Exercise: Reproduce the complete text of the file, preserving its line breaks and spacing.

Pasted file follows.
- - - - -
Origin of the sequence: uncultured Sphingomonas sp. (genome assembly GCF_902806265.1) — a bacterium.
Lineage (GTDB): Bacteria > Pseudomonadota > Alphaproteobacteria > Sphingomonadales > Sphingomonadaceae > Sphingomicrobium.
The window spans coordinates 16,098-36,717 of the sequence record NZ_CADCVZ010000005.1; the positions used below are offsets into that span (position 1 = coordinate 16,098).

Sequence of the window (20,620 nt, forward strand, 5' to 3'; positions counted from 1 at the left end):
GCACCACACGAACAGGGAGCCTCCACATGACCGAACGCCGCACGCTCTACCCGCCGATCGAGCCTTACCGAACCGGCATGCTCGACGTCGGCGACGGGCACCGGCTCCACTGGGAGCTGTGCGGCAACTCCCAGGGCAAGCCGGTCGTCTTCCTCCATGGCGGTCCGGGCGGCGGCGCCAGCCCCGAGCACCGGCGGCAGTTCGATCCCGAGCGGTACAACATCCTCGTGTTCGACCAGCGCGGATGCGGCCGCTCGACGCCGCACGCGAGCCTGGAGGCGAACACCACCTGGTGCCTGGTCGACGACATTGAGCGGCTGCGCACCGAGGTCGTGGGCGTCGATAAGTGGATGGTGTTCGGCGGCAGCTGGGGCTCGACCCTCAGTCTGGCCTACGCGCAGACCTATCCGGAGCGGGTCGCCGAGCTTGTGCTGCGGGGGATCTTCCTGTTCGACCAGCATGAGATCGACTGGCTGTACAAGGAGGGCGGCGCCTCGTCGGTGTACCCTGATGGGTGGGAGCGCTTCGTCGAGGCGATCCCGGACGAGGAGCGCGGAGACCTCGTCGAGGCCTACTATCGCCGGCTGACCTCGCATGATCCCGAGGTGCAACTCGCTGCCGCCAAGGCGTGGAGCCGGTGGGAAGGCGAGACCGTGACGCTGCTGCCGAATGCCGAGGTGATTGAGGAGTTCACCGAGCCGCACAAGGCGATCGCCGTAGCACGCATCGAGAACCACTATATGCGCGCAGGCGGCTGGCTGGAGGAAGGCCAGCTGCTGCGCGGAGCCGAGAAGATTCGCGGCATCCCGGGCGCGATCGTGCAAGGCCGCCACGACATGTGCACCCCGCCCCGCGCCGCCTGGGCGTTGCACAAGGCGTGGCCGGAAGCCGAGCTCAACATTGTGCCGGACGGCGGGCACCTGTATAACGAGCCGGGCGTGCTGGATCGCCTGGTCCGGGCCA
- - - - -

Origin of the sequence: uncultured Sphingomonas sp. (genome assembly GCF_902806265.1) — a bacterium.
Lineage (GTDB): Bacteria > Pseudomonadota > Alphaproteobacteria > Sphingomonadales > Sphingomonadaceae > Sphingomicrobium.
The window spans coordinates 16,098-36,717 of the sequence record NZ_CADCVZ010000005.1; the positions used below are offsets into that span (position 1 = coordinate 16,098).

Sequence of the window (20,620 nt, forward strand, 5' to 3'; positions counted from 1 at the left end):
GCACCACACGAACAGGGAGCCTCCACATGACCGAACGCCGCACGCTCTACCCGCCGATCGAGCCTTACCGAACCGGCATGCTCGACGTCGGCGACGGGCACCGGCTCCACTGGGAGCTGTGCGGCAACTCCCAGGGCAAGCCGGTCGTCTTCCTCCATGGCGGTCCGGGCGGCGGCGCCAGCCCCGAGCACCGGCGGCAGTTCGATCCCGAGCGGTACAACATCCTCGTGTTCGACCAGCGCGGATGCGGCCGCTCGACGCCGCACGCGAGCCTGGAGGCGAACACCACCTGGTGCCTGGTCGACGACATTGAGCGGCTGCGCACCGAGGTCGTGGGCGTCGATAAGTGGATGGTGTTCGGCGGCAGCTGGGGCTCGACCCTCAGTCTGGCCTACGCGCAGACCTATCCGGAGCGGGTCGCCGAGCTTGTGCTGCGGGGGATCTTCCTGTTCGACCAGCATGAGATCGACTGGCTGTACAAGGAGGGCGGCGCCTCGTCGGTGTACCCTGATGGGTGGGAGCGCTTCGTCGAGGCGATCCCGGACGAGGAGCGCGGAGACCTCGTCGAGGCCTACTATCGCCGGCTGACCTCGCATGATCCCGAGGTGCAACTCGCTGCCGCCAAGGCGTGGAGCCGGTGGGAAGGCGAGACCGTGACGCTGCTGCCGAATGCCGAGGTGATTGAGGAGTTCACCGAGCCGCACAAGGCGATCGCCGTAGCACGCATCGAGAACCACTATATGCGCGCAGGCGGCTGGCTGGAGGAAGGCCAGCTGCTGCGCGGAGCCGAGAAGATTCGCGGCATCCCGGGCGCGATCGTGCAAGGCCGCCACGACATGTGCACCCCGCCCCGCGCCGCCTGGGCGTTGCACAAGGCGTGGCCGGAAGCCGAGCTCAACATTGTGCCGGACGGCGGGCACCTGTATAACGAGCCGGGCGTGCTGGATCGCCTGGTCCGGGCCA